Nonprofit makes helping veterans its year-round mission across the country, including in SoCal

Nonprofit U.S. Vets aims to honor American veterans all year-round. It's the nation's largest nonprofit provider of services to homeless and at-risk veterans, with centers across the country, including right here in the Southland.

"U.S. Vets help save my life. They led me into this facility here. Everything just changed," said veteran Tina Knight.

About 11% of the homeless population are veterans, and many like Knight struggle with addiction.

U.S. Vets currently has 30 residential sites and service centers across the country. The largest is in Long Beach at Villages at Cabrillo.

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Founded by CEO and Marine Corps veteran Stephen Peck, the 26 acres of former naval housing is the largest social services program for homeless veterans in the country. It is a therapeutic community.

"Trauma informed care approach and recognizing that in order to, if we're going to address the issue of housing, you know, of course, we have to address everything else that is a barrier to the housing," said Regina Lopez, a veterans and progress coordinator. Lopez is also a Marine veteran, 2006-2010.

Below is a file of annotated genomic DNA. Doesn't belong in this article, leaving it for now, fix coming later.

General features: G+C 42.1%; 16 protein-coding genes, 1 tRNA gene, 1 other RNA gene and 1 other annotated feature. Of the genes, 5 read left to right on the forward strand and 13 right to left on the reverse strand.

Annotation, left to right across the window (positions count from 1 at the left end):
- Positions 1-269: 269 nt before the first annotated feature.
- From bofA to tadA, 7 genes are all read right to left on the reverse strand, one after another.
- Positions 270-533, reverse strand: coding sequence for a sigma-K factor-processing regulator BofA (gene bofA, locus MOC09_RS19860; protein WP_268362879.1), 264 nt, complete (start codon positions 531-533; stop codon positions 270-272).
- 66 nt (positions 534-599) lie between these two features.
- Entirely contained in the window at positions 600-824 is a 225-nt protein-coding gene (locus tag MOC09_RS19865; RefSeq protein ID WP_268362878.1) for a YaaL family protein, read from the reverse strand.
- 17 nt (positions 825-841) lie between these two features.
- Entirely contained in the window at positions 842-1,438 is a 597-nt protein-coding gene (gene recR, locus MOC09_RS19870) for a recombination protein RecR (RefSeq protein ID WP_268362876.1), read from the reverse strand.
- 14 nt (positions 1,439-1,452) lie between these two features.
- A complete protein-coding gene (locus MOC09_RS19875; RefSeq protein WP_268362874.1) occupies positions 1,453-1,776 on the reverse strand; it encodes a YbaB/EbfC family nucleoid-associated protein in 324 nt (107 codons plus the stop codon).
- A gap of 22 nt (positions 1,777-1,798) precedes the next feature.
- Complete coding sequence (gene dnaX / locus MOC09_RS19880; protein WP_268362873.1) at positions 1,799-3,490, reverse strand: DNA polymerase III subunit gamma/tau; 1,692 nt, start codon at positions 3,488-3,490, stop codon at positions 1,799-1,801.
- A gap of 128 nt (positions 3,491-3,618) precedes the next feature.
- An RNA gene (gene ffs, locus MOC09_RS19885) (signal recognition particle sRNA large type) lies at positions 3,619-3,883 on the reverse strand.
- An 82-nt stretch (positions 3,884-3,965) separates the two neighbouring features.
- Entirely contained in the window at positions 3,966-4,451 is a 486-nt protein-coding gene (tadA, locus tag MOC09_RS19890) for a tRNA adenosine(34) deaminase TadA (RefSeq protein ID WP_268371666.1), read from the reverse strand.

The 560 formerly homeless veterans living onsite receive a variety of services and programs according to their need, ranging from substance abuse treatment to employment assistance to permanent housing. But more than anything, it's home.

"They try to make you feel like it's a family here. And we're here to help you. We're here to encourage you. We're here to help you make things change. You know, I'm, I'm truly grateful for them," Knight said.

"What's very special about here is, and when they come in, they come right into the community. You know, they're veterans, doesn't matter what they look like, where they come from, who they are. They're veterans first. and I think that's what sets U.S. Vets apart," Lopez said.

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From Memorial Day to Veterans Day, Jim Heisler plays the taps each night at sunset.

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